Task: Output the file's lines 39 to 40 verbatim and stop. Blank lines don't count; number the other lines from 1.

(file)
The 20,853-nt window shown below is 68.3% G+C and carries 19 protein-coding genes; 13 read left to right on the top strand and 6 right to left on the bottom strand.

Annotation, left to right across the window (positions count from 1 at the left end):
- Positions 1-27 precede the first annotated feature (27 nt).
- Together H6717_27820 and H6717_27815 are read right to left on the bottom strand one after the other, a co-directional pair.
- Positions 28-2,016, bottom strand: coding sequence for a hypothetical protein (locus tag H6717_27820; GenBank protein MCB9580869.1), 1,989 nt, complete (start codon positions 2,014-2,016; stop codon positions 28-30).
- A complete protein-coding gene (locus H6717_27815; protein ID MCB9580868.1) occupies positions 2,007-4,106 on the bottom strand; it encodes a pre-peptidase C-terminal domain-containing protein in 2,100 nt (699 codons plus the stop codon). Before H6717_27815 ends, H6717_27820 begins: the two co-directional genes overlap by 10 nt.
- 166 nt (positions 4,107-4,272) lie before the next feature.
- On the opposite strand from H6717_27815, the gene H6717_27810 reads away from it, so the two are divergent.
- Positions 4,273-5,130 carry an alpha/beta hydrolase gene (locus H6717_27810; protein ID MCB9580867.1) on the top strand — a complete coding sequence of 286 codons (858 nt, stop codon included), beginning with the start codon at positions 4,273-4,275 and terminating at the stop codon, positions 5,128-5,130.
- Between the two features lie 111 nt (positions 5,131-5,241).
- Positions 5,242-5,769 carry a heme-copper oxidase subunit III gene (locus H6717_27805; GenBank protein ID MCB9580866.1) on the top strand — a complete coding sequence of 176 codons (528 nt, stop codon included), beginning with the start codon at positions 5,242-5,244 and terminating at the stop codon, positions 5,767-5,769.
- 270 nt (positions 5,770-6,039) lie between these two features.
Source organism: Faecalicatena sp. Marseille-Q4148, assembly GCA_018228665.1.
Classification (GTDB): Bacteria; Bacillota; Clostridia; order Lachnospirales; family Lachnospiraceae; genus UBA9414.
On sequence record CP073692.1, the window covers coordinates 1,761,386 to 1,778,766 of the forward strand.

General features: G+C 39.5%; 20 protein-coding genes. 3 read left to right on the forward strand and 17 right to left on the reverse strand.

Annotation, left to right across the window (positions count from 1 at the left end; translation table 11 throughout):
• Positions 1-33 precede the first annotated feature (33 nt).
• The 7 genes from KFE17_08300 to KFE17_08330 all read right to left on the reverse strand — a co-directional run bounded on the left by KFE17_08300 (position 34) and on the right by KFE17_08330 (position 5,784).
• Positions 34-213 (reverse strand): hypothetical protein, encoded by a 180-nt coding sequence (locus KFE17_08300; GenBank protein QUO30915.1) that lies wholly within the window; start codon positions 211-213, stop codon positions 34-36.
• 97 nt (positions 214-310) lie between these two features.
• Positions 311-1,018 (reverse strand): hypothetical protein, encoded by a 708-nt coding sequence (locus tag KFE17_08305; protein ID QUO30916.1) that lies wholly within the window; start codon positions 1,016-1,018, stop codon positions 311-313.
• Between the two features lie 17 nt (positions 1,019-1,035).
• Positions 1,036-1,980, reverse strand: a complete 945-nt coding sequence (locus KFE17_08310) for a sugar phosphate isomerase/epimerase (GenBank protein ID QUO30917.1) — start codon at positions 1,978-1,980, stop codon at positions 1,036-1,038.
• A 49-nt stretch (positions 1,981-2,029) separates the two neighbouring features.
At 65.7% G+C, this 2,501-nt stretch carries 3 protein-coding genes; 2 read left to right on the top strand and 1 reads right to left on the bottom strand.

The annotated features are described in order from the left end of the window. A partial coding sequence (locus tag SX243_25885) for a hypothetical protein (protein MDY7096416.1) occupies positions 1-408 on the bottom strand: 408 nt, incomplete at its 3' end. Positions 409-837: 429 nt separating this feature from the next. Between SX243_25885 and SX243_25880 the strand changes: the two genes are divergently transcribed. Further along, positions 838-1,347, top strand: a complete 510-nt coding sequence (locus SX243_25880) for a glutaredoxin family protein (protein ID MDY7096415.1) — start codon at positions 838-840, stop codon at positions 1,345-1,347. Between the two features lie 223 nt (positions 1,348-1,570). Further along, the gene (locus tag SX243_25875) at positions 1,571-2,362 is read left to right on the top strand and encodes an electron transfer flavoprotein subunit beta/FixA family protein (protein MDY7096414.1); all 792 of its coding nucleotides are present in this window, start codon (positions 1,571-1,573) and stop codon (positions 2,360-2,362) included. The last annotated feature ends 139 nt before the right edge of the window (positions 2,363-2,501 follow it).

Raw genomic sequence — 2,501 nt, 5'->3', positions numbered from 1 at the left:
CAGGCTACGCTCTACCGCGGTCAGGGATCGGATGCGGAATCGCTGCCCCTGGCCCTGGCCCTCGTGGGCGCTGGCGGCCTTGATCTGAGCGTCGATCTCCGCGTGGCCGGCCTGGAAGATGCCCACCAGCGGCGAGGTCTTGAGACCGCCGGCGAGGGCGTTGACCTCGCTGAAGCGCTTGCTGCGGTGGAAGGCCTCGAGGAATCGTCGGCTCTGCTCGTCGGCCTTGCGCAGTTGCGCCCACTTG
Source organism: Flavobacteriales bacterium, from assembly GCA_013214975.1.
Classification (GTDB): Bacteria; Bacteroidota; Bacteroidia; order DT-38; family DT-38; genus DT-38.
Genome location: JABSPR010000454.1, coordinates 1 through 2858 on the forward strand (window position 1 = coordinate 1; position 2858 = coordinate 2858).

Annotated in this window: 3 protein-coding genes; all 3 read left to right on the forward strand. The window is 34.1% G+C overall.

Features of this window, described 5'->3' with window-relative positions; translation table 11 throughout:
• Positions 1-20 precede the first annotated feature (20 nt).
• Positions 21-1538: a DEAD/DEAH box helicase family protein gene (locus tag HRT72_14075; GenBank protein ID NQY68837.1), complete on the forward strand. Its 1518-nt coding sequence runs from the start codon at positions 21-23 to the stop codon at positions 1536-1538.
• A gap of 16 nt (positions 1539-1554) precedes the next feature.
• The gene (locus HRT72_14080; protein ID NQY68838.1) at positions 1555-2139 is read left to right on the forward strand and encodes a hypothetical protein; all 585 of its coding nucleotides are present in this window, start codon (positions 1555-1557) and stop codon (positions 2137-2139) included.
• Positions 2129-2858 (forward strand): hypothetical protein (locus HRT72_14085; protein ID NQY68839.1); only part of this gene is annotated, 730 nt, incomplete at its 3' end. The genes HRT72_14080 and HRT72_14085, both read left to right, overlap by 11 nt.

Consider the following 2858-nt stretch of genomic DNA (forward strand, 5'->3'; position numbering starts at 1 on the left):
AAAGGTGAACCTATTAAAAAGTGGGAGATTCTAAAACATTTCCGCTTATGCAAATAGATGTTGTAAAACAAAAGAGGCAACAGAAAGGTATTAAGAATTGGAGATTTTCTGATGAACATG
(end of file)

• Positions 2129-2858 (forward strand): hypothetical protein (locus HRT72_14085; protein ID NQY68839.1); only part of this gene is annotated, 730 nt, incomplete at its 3' end. The genes HRT72_14080 and HRT72_14085, both read left to right, overlap by 11 nt.

Consider the following 2858-nt stretch of genomic DNA (forward strand, 5'->3'; position numbering starts at 1 on the left):